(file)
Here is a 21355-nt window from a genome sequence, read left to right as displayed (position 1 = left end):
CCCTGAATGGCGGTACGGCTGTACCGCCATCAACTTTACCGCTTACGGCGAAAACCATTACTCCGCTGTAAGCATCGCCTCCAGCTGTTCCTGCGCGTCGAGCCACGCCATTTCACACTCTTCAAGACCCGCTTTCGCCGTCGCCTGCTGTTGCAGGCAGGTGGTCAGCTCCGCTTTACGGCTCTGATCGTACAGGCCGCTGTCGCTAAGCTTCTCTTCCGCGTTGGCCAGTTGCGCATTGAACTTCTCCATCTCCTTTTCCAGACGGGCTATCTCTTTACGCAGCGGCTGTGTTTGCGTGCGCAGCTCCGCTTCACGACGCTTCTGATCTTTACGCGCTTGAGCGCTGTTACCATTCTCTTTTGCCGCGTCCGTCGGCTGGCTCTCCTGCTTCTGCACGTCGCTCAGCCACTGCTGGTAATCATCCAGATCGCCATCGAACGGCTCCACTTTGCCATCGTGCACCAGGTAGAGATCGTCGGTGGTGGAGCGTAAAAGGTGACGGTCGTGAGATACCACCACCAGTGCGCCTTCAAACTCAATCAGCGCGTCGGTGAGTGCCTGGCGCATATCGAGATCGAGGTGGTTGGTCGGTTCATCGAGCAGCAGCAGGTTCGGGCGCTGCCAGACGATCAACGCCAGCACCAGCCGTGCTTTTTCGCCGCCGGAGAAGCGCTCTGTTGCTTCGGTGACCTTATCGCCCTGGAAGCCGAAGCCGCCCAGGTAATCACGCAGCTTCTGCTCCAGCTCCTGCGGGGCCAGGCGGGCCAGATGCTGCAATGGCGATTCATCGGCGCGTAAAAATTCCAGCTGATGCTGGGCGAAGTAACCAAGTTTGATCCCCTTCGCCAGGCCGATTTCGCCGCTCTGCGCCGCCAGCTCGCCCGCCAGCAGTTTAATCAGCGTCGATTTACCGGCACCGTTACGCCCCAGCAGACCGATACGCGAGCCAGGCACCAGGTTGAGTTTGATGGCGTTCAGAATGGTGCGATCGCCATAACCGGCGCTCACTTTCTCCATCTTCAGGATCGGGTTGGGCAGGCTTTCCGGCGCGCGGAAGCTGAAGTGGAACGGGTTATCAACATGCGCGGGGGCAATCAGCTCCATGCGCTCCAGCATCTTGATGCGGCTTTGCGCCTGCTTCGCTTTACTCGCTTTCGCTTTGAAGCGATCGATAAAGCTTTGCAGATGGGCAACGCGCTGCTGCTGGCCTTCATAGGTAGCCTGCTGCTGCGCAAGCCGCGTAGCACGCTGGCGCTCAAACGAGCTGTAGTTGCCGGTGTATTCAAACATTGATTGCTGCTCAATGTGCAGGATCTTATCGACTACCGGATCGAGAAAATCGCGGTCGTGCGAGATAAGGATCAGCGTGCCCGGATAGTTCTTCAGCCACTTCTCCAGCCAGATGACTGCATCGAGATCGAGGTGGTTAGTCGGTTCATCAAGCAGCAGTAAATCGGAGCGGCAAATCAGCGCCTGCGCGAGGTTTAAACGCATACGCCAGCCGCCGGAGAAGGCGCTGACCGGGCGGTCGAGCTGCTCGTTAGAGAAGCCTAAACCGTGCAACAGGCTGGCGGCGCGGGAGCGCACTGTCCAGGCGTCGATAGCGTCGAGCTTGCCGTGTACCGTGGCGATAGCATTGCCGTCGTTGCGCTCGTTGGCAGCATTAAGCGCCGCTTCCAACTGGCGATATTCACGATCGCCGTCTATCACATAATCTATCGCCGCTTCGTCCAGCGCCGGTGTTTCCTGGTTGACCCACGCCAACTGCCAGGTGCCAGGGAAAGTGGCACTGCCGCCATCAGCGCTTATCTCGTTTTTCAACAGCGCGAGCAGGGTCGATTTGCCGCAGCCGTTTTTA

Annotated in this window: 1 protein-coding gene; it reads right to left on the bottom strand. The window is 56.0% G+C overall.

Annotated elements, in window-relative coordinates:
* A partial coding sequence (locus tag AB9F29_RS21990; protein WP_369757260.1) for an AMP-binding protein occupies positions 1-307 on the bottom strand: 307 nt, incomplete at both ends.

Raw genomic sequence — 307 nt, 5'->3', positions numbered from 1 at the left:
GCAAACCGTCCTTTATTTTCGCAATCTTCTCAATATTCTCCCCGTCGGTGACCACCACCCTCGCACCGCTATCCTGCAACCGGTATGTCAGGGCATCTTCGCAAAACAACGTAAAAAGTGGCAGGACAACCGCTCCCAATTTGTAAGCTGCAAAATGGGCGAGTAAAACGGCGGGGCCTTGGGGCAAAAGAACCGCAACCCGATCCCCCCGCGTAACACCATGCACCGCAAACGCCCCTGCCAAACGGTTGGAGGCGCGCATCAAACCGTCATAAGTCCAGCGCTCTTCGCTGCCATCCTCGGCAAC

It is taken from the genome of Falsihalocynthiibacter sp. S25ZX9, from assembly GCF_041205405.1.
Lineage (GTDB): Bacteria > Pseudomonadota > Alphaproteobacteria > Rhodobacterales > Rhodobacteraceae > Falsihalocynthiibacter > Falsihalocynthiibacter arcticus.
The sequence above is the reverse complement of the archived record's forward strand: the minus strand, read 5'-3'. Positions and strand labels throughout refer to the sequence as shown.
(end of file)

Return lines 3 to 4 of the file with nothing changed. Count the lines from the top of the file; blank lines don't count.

Annotated in this window: 1 protein-coding gene; it reads right to left on the bottom strand. The window is 56.0% G+C overall.

Annotated elements, in window-relative coordinates: